On Saturday, January 30 Sanctuary Forest and Salmonid Restoration Federation will host a water conservation and stewardship education workshop at the Beginnings Octagon in Briceland. The workshop will help prepare local landowners for future droughts, to educate and inform about water rights and to protect anadromous species and habitat.
The day’s activities will include short panel presentations followed by break-out tributary discussions where participants will be offered a vision for forming tributary stewardship groups and will have the opportunity to converse about their watershed, ask questions of presenters and other resource experts and brainstorm collective solutions to water shortages. Panel presenters will include local restorationist Kyle Keegan on permaculture practices for water conservation, Trout Unlimited California water attorney Matt Clifford on water rights, Bill Eastwood on fire and fuels reduction and Sanctuary Forest Education Coordinator Marisa Formosa on community engagement and tributary stewardship collectives. The workshop is open to all interested Eel River and Mattole watershed landowners and residents, and will focus on several South Fork Eel river and Mattole River tributaries—namely McKee Creek, Thompson Creek, and Ravashoni Creek in the Mattole and Redwood and Sproul Creek in the South Fork Eel River watershed.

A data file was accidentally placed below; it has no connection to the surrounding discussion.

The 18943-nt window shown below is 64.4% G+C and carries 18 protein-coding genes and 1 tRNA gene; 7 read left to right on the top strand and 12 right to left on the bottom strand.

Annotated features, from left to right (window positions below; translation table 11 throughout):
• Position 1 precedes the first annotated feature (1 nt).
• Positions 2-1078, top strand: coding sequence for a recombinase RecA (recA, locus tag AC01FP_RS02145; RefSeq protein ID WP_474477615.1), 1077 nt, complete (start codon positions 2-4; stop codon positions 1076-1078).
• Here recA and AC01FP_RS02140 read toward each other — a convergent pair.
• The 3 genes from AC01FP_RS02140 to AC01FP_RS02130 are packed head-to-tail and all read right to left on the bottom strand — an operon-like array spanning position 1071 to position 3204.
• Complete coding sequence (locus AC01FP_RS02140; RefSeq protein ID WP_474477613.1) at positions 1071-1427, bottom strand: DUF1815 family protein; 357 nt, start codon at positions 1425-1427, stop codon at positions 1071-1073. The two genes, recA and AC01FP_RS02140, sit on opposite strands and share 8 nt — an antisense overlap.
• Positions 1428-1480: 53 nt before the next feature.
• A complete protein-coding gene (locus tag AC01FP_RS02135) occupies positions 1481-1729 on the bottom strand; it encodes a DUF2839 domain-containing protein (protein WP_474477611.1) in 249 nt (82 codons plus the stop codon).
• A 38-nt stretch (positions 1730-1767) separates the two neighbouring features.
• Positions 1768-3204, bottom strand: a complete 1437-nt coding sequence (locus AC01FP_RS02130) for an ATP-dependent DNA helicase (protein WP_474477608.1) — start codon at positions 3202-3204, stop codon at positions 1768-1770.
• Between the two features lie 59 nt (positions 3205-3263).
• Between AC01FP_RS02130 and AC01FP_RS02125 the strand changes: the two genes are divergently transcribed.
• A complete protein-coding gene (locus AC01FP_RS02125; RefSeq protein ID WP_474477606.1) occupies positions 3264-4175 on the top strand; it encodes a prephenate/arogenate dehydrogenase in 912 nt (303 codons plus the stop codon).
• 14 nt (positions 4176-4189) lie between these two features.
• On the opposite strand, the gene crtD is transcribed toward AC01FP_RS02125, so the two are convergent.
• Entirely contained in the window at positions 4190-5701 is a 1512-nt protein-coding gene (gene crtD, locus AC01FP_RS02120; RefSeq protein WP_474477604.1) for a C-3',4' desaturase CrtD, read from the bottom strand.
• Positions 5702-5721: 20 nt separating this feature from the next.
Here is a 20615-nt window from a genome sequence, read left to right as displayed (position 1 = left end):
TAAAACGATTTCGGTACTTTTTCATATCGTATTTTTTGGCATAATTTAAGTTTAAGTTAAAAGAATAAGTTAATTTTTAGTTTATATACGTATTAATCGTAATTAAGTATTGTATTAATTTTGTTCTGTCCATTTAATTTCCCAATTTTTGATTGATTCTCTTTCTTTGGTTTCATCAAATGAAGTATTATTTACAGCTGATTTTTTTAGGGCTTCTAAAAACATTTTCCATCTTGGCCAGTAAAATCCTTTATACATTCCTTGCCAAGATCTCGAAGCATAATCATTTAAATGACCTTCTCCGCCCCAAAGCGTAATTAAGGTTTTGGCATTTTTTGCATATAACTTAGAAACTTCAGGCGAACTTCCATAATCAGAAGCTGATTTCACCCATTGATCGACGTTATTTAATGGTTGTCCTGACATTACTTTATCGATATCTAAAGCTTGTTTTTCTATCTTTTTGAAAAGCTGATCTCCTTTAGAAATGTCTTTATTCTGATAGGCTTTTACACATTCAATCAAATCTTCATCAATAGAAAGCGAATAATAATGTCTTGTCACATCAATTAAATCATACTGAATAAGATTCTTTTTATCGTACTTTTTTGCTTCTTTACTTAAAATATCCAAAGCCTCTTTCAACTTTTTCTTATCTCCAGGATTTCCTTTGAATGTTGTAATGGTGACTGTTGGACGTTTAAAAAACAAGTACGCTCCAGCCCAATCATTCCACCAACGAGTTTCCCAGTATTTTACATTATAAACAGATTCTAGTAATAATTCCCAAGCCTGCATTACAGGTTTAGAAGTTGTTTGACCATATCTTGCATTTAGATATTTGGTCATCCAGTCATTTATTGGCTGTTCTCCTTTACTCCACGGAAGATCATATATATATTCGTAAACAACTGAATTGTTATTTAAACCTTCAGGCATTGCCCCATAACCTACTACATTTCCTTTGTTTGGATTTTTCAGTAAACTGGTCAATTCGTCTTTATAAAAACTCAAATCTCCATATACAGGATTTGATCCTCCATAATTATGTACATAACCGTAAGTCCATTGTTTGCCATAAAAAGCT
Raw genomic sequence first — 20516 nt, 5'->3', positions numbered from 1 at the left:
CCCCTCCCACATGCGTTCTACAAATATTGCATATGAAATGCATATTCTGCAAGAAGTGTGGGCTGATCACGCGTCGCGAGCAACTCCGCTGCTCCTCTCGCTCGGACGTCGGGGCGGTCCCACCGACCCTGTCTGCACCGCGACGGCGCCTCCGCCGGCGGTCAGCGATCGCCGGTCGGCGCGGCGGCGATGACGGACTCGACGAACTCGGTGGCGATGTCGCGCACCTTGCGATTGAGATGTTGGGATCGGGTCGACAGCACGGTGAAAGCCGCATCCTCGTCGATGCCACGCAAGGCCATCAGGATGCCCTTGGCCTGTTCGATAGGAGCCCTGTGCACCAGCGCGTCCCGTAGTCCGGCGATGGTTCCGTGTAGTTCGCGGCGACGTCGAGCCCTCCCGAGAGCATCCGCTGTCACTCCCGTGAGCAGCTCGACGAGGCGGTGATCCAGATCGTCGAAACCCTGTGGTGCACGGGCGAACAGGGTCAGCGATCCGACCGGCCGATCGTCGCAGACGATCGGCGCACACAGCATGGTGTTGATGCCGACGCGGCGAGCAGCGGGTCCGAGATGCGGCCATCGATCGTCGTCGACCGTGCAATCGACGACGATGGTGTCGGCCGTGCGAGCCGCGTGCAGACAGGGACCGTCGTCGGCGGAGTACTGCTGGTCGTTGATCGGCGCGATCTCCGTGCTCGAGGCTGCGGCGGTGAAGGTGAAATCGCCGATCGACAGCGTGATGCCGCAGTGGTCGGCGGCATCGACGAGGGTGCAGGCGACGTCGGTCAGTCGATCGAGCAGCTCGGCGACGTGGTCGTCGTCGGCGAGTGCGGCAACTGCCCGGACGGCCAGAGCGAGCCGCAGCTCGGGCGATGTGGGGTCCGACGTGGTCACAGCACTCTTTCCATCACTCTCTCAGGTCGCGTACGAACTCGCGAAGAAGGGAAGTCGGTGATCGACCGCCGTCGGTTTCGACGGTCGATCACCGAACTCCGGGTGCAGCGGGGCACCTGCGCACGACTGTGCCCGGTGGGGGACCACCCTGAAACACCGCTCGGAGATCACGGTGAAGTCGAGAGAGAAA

The workshop and tributary breakout groups will provide an opportunity to build consensus and capacity about community-based water conservation efforts. “With the passage of Water Bond and the watershed restoration funding available in Proposition 1, there is a unique opportunity to coordinate water conservation efforts in watersheds that still hold hope for recovery,” said Dana Stolzman, Executive Director of Salmonid Restoration Federation. This collaborative meeting aims to bring community members together to come up with creative and effective ways of addressing local climate change impacts and sharing our common resources.
SRF will be sharing our findings and data from the 2015 Low Flow Monitoring season in Redwood Creek that was funded by the State Water Board’s 319h Program. This funding has enabled SRF to provide technical education, water rights consultation, and comprehensive monitoring in this critical watershed.